battery when withdrawn had but sixty-two shells on hand for the whole five guns. Colonel Coburn behaved with the greatest bravey, and was under fire during the whole battle. Captain Edmund McKinney, of the Ninth Pennsylvania Cavalry, rendered most essential service. During the retreat he remained with the rear guard, and by his coolness and bravery during a most critical moment, when hundreds of the enemy were thrown upon a handful, contributed largely to the safety of my command. Captain Charles A. Appel, Company F, Ninth Pennsylvania Cavalry, with his own and parts of Companies A, G, H, and L, with a few of the Second Michigan Cavalry, constituted the rear guard. Captains [D. H.] Kimmel, [W. H.] Longsdorf, and [G.] Waters, and Lieutenants [E. A.] Hancock and [B. G.] Heistand, of the Ninth Pennsylvania Cavalry, behaved with marked coolness and bravery.
The loss on the part of the Ninth Pennsylvania Cavalry was 1 killed, 6 wounded, 1 mortally (who died during the night), and 6 taken prisoners. On the part of the Second Michigan, 2 men killed and 11 wounded. Of the Eighteenth Ohio Battery, 1 man is missing.
THOS. J. JORDAN,
Colonel Ninth Pennsylvania Cavalry.
Captain WILLIAM C. RUSSELL,
Numbers 5. Report of Brigadier General Absalom Baird, U. S. Army, commanding Third Division, Army of Kentucky.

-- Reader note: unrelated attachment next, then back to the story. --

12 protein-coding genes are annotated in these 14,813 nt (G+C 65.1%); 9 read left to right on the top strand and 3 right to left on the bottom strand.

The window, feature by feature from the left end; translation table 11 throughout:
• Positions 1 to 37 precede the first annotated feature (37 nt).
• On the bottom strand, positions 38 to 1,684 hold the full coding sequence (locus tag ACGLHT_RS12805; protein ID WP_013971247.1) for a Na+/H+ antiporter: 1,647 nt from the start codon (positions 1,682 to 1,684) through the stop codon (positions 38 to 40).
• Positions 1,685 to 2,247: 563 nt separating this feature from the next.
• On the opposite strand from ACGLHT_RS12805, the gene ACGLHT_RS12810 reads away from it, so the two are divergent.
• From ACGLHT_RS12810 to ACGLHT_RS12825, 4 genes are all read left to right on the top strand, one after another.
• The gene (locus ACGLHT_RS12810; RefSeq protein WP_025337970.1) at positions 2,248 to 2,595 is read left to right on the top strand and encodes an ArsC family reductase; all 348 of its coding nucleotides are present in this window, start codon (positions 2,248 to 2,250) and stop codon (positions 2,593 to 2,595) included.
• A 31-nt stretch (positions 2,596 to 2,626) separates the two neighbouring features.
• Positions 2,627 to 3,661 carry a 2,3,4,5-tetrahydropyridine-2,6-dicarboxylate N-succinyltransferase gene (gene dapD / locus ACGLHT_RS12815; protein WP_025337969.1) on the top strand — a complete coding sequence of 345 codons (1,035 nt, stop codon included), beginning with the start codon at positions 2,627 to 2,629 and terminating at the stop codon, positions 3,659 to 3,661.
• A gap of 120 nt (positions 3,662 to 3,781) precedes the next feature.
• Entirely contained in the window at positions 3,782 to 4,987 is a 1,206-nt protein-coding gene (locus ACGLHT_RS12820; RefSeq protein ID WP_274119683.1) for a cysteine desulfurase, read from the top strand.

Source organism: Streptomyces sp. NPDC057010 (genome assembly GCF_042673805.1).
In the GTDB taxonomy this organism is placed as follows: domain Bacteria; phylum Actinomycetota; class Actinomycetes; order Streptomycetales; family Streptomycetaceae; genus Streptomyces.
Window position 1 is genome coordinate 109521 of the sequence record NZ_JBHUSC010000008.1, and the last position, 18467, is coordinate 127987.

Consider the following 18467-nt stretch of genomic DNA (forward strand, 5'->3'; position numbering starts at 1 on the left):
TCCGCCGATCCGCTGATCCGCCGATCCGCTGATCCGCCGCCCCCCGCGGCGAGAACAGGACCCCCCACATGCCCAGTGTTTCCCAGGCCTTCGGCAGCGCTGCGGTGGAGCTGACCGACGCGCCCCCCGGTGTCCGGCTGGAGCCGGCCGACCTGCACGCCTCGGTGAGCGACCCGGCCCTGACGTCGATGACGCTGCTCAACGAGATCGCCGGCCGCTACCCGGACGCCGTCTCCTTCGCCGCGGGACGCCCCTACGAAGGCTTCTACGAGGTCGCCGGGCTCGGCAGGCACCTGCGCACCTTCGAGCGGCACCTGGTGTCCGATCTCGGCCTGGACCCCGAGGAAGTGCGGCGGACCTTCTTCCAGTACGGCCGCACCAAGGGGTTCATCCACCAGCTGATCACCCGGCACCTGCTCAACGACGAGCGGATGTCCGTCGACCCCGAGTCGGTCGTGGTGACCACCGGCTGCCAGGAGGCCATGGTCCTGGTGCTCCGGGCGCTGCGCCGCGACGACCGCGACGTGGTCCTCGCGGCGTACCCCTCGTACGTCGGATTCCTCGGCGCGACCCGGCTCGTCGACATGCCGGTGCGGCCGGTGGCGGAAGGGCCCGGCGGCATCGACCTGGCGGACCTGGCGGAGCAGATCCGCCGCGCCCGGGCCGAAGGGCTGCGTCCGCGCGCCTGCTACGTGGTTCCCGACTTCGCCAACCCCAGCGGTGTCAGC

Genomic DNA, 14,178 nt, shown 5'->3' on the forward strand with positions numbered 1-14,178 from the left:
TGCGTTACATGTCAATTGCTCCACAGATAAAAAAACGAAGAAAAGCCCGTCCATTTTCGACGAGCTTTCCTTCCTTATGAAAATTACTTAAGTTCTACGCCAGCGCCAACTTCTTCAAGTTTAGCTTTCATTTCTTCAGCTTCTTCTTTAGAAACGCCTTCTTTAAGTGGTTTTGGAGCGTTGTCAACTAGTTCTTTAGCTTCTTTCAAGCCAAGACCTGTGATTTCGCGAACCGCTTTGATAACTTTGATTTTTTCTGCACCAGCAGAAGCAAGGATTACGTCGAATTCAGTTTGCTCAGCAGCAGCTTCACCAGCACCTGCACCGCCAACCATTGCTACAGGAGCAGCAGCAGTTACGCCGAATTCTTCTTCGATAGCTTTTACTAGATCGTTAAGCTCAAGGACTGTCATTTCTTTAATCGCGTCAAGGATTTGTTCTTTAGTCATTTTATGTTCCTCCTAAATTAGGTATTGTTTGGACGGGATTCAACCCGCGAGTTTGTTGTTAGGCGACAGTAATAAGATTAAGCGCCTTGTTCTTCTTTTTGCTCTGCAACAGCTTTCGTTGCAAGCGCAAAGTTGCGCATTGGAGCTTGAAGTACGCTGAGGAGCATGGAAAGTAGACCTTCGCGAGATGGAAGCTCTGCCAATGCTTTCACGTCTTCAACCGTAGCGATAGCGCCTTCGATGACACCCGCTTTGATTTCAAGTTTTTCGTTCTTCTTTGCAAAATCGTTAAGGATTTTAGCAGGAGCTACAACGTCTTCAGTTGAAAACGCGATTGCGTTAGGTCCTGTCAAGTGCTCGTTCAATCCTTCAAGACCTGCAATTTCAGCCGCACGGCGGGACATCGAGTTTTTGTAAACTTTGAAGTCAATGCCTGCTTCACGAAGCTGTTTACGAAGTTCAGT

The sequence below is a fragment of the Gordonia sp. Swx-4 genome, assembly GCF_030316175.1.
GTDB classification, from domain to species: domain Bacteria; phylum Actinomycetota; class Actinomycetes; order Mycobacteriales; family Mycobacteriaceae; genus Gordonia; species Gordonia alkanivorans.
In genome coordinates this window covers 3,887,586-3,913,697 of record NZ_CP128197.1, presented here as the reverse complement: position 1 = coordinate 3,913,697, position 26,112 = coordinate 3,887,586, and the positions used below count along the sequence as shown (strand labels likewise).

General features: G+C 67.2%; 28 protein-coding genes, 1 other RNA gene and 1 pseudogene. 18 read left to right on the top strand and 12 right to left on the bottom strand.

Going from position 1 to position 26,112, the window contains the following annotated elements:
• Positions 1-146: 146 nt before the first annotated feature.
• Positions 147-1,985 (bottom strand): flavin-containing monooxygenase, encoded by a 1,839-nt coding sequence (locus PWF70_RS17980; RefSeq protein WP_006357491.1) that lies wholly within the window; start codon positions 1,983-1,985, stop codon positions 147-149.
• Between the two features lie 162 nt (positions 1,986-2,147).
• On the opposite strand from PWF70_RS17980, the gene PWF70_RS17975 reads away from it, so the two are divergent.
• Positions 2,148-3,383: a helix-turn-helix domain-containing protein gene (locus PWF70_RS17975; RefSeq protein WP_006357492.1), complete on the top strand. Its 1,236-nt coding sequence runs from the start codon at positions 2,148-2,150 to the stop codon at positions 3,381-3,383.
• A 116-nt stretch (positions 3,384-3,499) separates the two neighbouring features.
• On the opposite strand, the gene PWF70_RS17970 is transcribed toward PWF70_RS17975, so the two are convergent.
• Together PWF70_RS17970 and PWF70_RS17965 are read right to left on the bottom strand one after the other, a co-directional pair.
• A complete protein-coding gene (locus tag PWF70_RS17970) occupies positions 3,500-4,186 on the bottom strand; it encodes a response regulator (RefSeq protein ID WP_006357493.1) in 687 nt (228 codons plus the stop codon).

HDQRS. THIRD DIVISION, ARMY OF KENTUCKY, Franklin, Tenn., March 11, 1863.
SIR: In reply to your note of the 7th instant, desiring a report of the losses sustained by my division in the affair of the 5th, since known as the battle of Thompson's Station, and of the circumstances connected therewith, I have the honor to state that the First Brigade of my division, commanded by Colonel Coburn, Thirty-third Indiana Volunteers, and consisting of the Thirty-third and Eighty-fifth Indiana, Twenty-second Wisconsin, and Nineteenth Michigan Volunteer Regiments, was detached from my immediate supervision on the 21st ultimo, and removed from Nashville to Brentwood, a point midway between that place and Franklin, with orders to the commanding officer to hold himself in readiness to march to the support of General Gilbert at the latter point, should he call for his assistance.
Upon the 2nd instant, in obedience to a summons from General Gilbert, Colonel Coburn marched to this place, and upon the 4th, in obedience to orders from the same commander, given by direction of Major-General Rosecrans, he moved out upon the Columbia road in the direction of Spring Hill.
Owing to the capture of Colonel Coburn and of most of his officers in the battle of the 5th, it has been impossible to procure such reports of subsequent occurrences as are desirable. I inclose, however, a report from Brigadier-General Gilbert, together with copies of his orders to Colonel Coburn, and of the entire correspondence between them subsequent to the order to march; likewise reports from Lieutenant-Colo-